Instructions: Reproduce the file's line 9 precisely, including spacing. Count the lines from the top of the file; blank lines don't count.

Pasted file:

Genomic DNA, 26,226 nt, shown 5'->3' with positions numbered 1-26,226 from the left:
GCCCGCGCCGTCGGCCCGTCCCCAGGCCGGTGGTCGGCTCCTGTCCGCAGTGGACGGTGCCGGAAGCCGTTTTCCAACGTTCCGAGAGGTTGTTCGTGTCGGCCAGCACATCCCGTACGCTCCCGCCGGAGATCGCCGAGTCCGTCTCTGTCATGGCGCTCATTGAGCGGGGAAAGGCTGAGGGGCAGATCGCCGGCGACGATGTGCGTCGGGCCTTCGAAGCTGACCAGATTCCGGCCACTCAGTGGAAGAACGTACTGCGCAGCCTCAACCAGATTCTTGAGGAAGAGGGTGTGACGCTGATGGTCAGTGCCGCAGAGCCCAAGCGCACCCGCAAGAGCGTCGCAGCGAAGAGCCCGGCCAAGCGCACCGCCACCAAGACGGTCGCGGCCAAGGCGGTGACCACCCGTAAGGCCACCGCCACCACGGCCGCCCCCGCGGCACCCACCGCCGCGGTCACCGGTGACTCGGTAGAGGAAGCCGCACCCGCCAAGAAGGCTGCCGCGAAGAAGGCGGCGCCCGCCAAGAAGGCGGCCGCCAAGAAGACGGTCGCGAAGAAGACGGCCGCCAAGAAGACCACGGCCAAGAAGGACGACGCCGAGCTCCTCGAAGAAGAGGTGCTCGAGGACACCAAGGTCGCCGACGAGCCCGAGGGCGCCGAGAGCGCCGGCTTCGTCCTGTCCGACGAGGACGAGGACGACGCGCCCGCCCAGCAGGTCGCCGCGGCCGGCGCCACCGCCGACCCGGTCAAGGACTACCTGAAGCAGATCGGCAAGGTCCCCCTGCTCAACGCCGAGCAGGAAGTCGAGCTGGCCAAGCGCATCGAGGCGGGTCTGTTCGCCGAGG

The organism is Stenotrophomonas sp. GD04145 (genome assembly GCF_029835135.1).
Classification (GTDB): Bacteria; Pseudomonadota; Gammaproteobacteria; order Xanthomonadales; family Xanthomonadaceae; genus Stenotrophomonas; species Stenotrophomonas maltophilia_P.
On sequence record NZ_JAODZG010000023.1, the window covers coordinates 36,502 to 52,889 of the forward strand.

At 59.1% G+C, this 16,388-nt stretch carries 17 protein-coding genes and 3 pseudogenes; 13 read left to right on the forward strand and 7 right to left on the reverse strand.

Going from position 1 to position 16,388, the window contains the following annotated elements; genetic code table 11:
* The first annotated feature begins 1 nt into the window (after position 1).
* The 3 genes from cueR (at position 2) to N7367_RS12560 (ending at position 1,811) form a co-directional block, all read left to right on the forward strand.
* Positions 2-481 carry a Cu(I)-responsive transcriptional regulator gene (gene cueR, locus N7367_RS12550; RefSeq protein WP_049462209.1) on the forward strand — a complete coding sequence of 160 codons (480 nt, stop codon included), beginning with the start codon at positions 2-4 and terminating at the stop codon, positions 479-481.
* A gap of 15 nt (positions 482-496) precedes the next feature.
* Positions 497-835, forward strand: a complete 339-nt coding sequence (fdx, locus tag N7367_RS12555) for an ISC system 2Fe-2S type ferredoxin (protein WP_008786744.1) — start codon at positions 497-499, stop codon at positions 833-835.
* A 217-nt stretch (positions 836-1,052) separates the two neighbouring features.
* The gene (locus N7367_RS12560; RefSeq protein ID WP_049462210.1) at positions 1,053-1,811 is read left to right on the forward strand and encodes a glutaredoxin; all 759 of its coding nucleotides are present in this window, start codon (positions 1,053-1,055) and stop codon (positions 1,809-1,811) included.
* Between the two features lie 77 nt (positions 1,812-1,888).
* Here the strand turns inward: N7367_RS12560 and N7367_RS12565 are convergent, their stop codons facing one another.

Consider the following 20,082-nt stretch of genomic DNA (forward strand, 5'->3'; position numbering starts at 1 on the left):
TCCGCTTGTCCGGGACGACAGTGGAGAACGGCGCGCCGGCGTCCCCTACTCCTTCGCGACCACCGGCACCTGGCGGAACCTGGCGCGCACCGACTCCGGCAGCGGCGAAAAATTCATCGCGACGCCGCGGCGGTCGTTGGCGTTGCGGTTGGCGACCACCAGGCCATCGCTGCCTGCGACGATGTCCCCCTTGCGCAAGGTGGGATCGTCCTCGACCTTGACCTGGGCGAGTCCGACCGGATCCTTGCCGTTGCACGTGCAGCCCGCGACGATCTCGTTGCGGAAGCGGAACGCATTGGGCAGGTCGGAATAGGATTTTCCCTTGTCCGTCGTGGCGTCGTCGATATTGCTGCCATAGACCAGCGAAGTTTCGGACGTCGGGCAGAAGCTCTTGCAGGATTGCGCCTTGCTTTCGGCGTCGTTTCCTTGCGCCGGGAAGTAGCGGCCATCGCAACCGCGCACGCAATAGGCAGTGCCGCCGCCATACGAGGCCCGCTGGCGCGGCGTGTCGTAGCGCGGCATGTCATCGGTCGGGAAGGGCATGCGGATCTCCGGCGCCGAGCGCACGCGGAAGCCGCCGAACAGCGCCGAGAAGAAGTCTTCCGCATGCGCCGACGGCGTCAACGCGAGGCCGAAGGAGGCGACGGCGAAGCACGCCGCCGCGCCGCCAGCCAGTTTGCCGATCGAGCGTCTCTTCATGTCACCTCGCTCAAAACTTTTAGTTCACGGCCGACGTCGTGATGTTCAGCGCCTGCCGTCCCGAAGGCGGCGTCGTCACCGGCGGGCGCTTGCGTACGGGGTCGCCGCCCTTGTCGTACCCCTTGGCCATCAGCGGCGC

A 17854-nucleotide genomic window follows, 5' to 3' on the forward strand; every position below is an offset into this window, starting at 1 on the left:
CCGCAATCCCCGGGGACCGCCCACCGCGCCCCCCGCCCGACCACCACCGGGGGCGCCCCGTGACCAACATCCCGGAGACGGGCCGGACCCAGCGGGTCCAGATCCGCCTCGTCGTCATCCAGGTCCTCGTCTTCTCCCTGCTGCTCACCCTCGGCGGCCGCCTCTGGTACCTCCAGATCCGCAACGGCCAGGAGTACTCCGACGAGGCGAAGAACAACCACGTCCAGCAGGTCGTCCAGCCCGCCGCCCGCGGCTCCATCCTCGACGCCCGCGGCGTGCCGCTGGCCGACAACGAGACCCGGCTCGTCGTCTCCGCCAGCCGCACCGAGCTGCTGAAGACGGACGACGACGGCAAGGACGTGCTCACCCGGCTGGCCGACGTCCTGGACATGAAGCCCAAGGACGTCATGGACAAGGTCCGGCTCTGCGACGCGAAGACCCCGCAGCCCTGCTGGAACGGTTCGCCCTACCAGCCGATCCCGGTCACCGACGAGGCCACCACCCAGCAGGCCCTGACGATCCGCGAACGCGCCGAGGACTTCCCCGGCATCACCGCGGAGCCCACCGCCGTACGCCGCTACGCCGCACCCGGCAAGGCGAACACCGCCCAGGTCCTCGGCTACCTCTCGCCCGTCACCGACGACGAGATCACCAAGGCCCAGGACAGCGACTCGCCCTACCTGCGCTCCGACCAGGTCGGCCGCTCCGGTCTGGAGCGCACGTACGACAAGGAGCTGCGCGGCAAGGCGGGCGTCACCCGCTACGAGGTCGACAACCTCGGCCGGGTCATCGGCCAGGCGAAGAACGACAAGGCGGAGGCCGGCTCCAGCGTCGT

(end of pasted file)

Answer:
* The 3 genes from cueR (at position 2) to N7367_RS12560 (ending at position 1,811) form a co-directional block, all read left to right on the forward strand.